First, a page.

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Tuesday, January 21, 2020

After Trump: Lessons On Deprogramming A Cult

Alexander Hursh writes in The New Republic that Trump Nation’s followers are not only resistant to facts and reality, they are displaying classic characteristics of cult members:

“We can understand Donald Trump’s rise as a civil religion giving way to its cultic expression. Con man, cult leader, populist politician: Trump is all of these, rolled into one. He has become all-encompassing, even to nonbelievers.”

If you buy this framing, then there is plenty of research on the behavior of cult members, and, significantly, what to do with them after the cult leader self-immolates. There are, of course, the end-of-the-world cultists, who, when the world fails to end, pivot to explanations for why it didn’t happen rather than blame the cult leader (blaming Dear Leader suggests cultists were duped, and we don’t want to do that!).

“When presented with his actual record, which has often fallen short of what he promised on the campaign trail, Trump supporters time and again have displayed either disbelief or indifference. As a Trump supporter explicitly stated in reference to the president’s many, many lies, “I don’t care if he sprouts a third dick up there.” What actually is doesn’t matter; what does is that Trump reflects back to his supporters a general feeling of what ought to be,a general truthiness in their guts.”

So what happens when Trump goes down? What happens to the Cult of Trump? There are plenty of examples of weaning cult members back from the edge: of reclaiming KKK members, of reconciling post-Communist Eastern European countries in the 1990s and of Northern Ireland, writes Hursh, where there was a deliberate plan to set up dialogue between the sides:

“Maria Power, a researcher in conflict transformation studies at Oxford, sees strategies from Northern Ireland that could be deployed on the other side of the Atlantic. She cited the example of dialogue-building between Unionist and Republican women, who faced much tougher obstacles to reconciliation since they were “risking their lives” every time they met in East Belfast during The Troubles. She said that the peace effort in Northern Ireland hinged on incredibly tough, person-to-person groundwork carried out by dozens of organizations and ecumenical groups. She emphasized above all the importance of investing effort and time into building trust, first within, and then later between, identity groups.”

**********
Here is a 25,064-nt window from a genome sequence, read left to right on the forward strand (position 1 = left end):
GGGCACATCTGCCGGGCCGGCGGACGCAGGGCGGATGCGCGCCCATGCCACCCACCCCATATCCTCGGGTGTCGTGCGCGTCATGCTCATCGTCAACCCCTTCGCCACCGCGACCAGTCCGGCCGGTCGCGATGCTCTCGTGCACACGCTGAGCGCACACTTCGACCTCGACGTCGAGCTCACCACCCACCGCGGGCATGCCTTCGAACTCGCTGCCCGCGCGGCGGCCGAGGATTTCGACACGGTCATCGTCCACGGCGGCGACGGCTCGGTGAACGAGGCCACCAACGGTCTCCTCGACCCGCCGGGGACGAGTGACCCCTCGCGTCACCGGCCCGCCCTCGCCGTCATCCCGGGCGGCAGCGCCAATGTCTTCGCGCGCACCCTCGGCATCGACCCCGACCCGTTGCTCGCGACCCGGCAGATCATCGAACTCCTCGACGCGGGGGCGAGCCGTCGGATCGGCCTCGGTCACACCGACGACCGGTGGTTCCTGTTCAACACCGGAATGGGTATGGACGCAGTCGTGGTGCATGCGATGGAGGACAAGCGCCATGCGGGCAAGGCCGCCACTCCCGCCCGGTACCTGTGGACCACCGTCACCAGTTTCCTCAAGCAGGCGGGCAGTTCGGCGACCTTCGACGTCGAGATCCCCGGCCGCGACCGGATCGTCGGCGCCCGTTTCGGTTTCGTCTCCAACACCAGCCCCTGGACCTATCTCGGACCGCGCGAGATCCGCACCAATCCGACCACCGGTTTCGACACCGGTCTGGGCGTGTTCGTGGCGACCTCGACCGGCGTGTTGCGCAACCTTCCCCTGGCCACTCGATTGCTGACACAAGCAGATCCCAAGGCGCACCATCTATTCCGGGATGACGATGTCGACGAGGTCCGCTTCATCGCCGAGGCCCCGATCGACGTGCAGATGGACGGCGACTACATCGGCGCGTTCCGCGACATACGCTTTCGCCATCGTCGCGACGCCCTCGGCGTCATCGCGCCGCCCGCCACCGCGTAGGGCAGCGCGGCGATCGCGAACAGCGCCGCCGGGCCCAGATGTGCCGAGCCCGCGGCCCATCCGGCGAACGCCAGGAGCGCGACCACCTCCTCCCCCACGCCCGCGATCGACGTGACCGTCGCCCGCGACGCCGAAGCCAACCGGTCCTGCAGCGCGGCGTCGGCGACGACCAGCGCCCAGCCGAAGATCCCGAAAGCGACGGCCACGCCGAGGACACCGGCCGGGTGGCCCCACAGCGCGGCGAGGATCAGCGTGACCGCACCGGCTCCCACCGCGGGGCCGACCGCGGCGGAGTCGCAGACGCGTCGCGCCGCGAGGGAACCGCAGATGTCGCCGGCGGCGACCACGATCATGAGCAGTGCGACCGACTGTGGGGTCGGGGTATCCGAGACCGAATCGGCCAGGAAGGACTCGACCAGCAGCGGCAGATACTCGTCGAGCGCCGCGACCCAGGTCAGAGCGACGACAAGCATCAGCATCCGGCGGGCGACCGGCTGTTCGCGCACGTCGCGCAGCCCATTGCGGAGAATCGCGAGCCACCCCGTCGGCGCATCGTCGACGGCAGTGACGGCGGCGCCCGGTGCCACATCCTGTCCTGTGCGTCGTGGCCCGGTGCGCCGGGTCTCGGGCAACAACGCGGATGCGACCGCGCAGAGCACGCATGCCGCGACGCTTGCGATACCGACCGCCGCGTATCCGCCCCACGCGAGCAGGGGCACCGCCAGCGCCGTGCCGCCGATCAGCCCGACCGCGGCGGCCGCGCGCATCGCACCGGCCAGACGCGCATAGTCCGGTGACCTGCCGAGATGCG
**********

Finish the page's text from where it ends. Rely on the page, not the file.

Such work isn’t very satisfying for those revulsed by Trump and angry at his enablers. The Republican party needs to pay for its abandonment of our democratic institutions and its willingness to prop up and enable someone who so manifestly ignores constitutional norms. Caution, Hurst warns:

“We all feel the fatigue of merely existing in the Trump era, the rapid-fire assault on all of our political and social senses. We want immediate solutions to the Trump problem. We want to beat reason into his followers, until they recognize how wrong they are, or at the very least, submit. We want to blame them—justifiably—for perpetuating his sham.

I want these things. I want them in my gut. But I also know that the cult’s pull is so powerful that it risks destroying its opponents, by eliciting a counterproductive reaction to it. If we want to bring members of the Trump cult back into the mainstream of American life—and there will be plenty of those who say we should move on without them—resistance means not only resisting the lure of the cult and exposing its lies, but also resisting the temptation to punish its followers.”

Well worth the read.

Image by Tibor Janosi Mozes from Pixabay

Douglas McLennan
Douglas McLennanhttps://www.artsjournal.com
Doug is a longtime arts journalist, and the founder and editor of ArtsJournal.com, he's frequent keynoter on arts and digital issues, and works with a number of arts organizations nationally.

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